thu 26/04/2018

British film

The Guernsey Literary and Potato Peel Pie Society review - artery-furring whimsy

There’s a serious film to be made about the German occupation of the Channel Islands. The Guernsey Literary and Potato Peel Society is not that film. The absolute gobful of a title more than hints at artery-furring whimsy. Its provenance is...

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The Best Films Out Now

There are films to meet every taste in theartsdesk's guide to the best movies currently on release. In our considered opinion, any of the titles below is well worth your attention.A Fantastic Woman ★★★★★ From Chile with heat, a powerful romance...

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Journeyman review - Paddy Considine wins on points

Boxing movies are often about redemption in the ring. From Somebody Up There Likes Me to last year’s Bleed for This via Rocky, the story stays the same: boxer seeks peace though punching. In Journeyman, Paddy Considine travels along a different path...

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Blu-ray: Derek Jarman Collection, Vol One 1972-1986

This BFI boxset of Derek Jarman films from the first phase of his career, brilliantly curated by William Fowler, is an exemplary package: a treasure trove of extras accompanies his first six features, here presented in re-mastered form, and a...

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DVD: Queerama

Last year, the BFI commemorated the 50th anniversary of the partial decriminalisation of homosexuality with the release of Queerama, part of its Gross Indecency film season. Now available on DVD, the documentary from Daisy Asquith eschews standard...

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Crowhurst review - plucky indie wins race with rival

Perhaps it’s fitting that Donald Crowhurst should once more find himself in a race. Even more aptly, it’s a race against himself. You wait half a century for a biopic about the round-the-world yachtsman who disappeared off the face of the earth, and...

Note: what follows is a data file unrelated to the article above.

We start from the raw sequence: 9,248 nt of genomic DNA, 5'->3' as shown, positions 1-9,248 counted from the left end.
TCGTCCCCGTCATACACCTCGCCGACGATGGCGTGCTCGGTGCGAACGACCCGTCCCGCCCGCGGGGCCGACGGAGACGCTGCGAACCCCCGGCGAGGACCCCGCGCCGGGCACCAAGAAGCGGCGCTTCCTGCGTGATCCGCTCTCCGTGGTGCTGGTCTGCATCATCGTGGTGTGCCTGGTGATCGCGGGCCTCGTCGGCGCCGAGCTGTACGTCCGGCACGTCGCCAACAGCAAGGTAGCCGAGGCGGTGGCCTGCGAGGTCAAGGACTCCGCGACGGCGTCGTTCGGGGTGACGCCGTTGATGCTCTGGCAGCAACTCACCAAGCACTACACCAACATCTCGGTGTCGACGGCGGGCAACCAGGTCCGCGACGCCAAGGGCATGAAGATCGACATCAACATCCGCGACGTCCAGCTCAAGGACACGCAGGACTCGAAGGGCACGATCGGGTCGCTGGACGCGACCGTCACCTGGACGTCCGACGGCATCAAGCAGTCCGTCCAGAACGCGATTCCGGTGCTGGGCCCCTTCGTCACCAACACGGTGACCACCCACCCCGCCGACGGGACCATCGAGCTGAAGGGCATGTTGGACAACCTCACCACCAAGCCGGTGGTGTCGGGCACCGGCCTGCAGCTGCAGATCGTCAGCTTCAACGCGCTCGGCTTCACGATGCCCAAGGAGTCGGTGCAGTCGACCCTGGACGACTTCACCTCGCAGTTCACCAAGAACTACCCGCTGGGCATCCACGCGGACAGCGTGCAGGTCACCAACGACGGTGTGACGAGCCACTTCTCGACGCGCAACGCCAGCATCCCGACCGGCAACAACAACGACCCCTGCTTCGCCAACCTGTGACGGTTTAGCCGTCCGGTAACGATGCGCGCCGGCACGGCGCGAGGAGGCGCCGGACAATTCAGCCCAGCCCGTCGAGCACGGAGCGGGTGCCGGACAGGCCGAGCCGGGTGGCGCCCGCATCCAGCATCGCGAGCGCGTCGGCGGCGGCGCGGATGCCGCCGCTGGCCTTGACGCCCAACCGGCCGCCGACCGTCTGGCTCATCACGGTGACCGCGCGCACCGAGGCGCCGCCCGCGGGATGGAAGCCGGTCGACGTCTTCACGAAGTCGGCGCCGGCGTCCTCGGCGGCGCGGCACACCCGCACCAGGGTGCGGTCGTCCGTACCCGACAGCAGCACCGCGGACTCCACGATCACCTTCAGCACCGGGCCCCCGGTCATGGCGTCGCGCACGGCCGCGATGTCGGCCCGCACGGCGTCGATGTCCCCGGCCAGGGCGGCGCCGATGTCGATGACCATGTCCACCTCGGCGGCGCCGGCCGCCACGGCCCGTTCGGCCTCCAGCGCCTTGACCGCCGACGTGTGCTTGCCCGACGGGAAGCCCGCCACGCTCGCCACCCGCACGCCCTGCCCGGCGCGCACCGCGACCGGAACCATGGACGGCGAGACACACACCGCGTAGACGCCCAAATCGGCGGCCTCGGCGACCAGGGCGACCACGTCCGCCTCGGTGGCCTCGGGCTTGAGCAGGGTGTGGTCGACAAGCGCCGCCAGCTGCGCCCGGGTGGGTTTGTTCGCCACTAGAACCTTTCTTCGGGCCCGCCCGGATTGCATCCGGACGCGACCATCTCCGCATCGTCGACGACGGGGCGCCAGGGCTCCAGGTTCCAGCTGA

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You Were Never Really Here review - a wild ride to the dark side

The gripping paradox of Lynne Ramsay’s terse, brutal thriller is suggested in its title. Adapted from Jonathan Ames's novella, it’s a film distinguished by the force of its images and the compression of its narrative, and while its impact leaves you...

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Dark River review - haunted rural realism

Country darkness falls quickly when Alice (Ruth Wilson) goes back to the farm. She stops before entering to gratefully absorb the Yorkshire countryside’s sunny beauty. But after that, Clio Barnard’s third film deals mostly in mud, rain, silence and...

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DVD/Blu-ray: The Party

Take one of the strongest casts in British cinema and put them in a confined space; it was always going to be fun. Sally Potter’s The Party sets its sights on the duplicitous liberal elite, where venality hides behind paper-thin morals.Janet (...

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Working with Weinstein, Channel 4 review - portrait of a predator

While this well-crafted documentary chose to open with footage of the stars and glitz of the American awards ceremonies, the focus of Working with Weinstein (Channel 4) was almost entirely on Harvey Weinstein’s involvement over more than 30 years in...

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Clio Barnard: 'We need to talk about sexual abuse' - interview

Clio Barnard has quietly been building a reputation as one of Britain’s most human storytellers. Her debut feature The Arbor was a mesmerising look at the life of playwright Andrea Dunbar, blurring the line between documentary and performance. While...

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The Mercy review - Colin Firth's leaking vessel

Fakery is promised in the opening image of The Mercy. A smiling beauty water-skis over sunny seas, only for the camera to pull away and reveal she is part of a maritime expo in a vast exhibition hall. One of the other exhibitors is an inventor...

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